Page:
September 17, 2019

Grab and Go Evacuation List in 10 Steps

It's always better to plan ahead before an evacuation when your mind is clear, rather than during an actual life-threatening evacuation when you’re having an adrenaline attack. If someone knocked on your door and said you had a few minutes to evacuate, would you be ready? During a mandatory evacuation your greatest concern is the lives of your family. Planning ahead is essential. Here are 10 ideas of how to plan what you will take and the order you would take them.

Every time I do this activity, I realize I'm not as prepared as I want to be and it makes me a bit crazy. Honestly, I've never evacuated, so this activity is something I had to imagine, and it always gets my heart racing.
How to Prioritize an Evacuation List
  1. Create a list of the most important items you would take with you if you had to evacuate.
  2. Divide the big list into 3 smaller lists; what you would take if you had 5 minutes, 15 minutes or 30 minutes to evacuate. See back of this handout.
  3. Arrange your items in the order you would grab them in your house to save you the most time. Perhaps start upstairs, and work your way down. If you don't have an upstairs, then choose a room you would go to first.  
  4. Keep emergency items such as a lantern in a central location such as a hall closet so they are easy to grab and go. 
  5. Have a habit of keeping things in their specified locations, otherwise you'll run around and waste precious time.
  6. During an evacuation, grab the list and a laundry basket and fill it as you gather items.
  7. If you have more than 5 minutes, grab items from the 5 minute AND 15 minute list. If you have 30 minutes, grab items from all of your lists.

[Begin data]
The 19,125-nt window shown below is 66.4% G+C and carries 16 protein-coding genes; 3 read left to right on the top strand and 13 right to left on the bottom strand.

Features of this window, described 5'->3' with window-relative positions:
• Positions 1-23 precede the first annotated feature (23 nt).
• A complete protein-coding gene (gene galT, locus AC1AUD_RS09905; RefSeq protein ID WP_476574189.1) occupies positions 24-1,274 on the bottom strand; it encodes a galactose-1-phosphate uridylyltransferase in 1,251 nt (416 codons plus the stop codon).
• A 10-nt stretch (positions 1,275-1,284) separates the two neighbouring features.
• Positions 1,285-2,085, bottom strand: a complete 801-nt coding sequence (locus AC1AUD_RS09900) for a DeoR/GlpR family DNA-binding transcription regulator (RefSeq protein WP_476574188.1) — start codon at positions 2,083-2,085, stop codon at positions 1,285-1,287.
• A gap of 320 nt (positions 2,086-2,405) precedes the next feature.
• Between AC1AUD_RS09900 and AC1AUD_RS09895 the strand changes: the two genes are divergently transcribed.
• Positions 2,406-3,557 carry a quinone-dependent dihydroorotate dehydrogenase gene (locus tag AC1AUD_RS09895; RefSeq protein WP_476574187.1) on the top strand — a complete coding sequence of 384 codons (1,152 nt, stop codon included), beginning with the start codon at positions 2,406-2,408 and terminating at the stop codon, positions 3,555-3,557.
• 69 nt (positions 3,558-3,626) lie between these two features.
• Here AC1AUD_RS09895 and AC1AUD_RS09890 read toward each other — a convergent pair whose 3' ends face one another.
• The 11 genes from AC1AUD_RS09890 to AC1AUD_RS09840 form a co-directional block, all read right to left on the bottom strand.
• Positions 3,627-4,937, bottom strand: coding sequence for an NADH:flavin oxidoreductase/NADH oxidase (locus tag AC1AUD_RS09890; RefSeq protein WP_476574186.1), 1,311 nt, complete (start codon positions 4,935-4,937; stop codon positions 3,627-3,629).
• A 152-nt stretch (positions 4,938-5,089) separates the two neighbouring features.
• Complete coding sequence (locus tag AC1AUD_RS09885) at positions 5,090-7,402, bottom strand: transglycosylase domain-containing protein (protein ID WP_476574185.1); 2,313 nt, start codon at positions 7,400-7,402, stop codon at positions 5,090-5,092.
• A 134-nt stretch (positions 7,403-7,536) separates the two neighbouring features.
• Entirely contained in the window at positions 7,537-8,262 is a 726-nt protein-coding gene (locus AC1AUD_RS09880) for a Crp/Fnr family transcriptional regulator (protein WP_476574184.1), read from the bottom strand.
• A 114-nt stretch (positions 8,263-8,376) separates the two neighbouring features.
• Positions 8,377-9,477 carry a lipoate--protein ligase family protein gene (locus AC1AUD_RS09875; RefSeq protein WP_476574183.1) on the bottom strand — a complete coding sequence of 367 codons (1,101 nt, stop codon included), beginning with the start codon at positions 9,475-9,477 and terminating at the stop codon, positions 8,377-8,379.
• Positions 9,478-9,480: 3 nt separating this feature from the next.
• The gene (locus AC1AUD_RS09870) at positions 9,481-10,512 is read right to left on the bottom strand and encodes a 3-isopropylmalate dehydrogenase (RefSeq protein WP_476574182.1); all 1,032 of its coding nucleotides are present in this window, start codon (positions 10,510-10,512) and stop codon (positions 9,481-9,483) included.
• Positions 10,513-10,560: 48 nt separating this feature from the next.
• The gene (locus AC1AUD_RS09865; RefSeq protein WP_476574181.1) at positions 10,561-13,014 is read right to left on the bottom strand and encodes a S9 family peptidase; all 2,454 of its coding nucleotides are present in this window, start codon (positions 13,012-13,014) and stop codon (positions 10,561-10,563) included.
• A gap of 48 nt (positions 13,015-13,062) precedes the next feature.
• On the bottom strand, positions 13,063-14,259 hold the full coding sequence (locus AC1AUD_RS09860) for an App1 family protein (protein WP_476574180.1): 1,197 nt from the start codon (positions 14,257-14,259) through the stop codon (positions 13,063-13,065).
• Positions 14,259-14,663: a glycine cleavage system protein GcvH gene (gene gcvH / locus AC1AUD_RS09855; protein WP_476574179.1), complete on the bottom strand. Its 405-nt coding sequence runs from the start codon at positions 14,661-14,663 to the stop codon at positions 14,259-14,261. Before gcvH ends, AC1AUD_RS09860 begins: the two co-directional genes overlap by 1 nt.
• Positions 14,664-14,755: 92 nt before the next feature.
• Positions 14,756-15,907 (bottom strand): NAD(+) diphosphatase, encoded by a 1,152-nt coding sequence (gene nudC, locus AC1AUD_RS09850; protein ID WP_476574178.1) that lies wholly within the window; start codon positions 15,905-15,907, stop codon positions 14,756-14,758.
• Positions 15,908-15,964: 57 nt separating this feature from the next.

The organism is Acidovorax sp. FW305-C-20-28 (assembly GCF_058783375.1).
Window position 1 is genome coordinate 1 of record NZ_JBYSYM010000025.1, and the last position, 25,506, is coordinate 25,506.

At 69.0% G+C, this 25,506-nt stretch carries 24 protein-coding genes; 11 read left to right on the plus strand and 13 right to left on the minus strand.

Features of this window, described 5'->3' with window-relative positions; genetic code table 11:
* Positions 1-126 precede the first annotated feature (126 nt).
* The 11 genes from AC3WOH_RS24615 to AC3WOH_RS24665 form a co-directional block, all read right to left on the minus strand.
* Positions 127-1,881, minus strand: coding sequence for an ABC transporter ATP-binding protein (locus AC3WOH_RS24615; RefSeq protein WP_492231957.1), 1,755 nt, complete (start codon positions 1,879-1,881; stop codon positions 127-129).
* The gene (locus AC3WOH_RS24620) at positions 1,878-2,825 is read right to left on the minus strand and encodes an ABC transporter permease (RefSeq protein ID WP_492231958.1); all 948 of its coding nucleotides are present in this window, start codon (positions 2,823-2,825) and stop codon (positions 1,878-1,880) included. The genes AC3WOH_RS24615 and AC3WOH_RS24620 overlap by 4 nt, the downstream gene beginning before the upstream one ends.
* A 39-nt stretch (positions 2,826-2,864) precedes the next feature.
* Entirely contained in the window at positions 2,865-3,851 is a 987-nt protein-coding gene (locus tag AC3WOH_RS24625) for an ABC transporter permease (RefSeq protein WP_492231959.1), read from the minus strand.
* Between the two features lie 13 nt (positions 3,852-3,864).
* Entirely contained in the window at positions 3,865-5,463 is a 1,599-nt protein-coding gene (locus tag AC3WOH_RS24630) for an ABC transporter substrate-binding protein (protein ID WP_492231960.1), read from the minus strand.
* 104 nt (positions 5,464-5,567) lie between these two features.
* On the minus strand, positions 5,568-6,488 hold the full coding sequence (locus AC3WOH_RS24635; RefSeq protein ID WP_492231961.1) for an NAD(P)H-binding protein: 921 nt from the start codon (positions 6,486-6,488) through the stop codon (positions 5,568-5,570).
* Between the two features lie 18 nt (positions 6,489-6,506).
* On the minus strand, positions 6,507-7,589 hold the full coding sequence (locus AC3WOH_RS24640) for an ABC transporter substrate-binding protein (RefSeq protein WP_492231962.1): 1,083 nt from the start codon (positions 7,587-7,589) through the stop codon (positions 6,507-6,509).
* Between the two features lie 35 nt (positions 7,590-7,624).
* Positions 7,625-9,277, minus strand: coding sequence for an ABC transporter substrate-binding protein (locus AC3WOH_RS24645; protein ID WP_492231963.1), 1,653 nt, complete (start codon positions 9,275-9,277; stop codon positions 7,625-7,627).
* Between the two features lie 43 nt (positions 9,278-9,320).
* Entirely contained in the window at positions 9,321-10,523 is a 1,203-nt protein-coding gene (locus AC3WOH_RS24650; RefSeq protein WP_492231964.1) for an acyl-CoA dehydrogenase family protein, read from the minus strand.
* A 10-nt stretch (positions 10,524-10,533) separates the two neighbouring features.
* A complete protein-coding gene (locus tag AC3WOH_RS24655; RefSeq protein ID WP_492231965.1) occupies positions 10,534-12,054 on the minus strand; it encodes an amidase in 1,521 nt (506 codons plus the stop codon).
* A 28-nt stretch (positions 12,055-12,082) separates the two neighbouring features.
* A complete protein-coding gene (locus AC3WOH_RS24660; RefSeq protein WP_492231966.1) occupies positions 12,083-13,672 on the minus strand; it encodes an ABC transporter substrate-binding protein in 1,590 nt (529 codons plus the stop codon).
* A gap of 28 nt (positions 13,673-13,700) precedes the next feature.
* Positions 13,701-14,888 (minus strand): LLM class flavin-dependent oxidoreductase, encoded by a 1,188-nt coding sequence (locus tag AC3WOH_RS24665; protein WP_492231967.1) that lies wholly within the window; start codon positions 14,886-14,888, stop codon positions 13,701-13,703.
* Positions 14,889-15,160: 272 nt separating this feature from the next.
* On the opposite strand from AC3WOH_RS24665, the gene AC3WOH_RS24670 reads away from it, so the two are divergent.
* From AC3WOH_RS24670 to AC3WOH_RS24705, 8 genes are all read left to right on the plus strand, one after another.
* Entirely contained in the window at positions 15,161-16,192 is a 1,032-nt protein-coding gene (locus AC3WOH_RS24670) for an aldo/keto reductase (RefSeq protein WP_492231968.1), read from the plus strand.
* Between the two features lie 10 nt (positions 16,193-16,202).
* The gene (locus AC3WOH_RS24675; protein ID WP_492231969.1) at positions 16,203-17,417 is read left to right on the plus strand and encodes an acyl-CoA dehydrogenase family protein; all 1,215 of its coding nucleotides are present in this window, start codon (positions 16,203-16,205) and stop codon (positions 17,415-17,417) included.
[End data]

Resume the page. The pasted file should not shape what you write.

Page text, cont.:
8. Practice the evacuation with your family before a real evacuation is necessary. Also designate a meeting place outside your home at a nearby church or school.
  9. Teach teens that if you are not home, it is safer for them to get out of the house instead of grabbing items on your list. 
  10. Make several copies of the list and hang it inside various cabinets in your home where family will see it but the world won't. 

September 15, 2019

Preparedness Challenge - September Week 2

A new week is upon us so it's time to work on another preparedness challenge. Since our focus this month includes emergency power, during September week 2 decide if you want to purchase a generator. Maybe it will be an early Christmas present for the safety of your family. This is definitely a study-it-out-in-your-mind kind of purchase because they cost anywhere from $400 to $6000. Also gather extra batteries this month.

1. Buy a Generator and Fuel
During a disaster, our power will most likely be shut off. Electricity powers many items including your wheat grinder, can opener, microwave oven, refrigerator, freezer, fans, furnace, air conditioning, electric stove top, washer, dryer, computers, television, medical equipment just to name a few. If you can't live without these for a week, maybe purchase a generator.
  • Here's a Consumer Reports article to study before you buy a generator.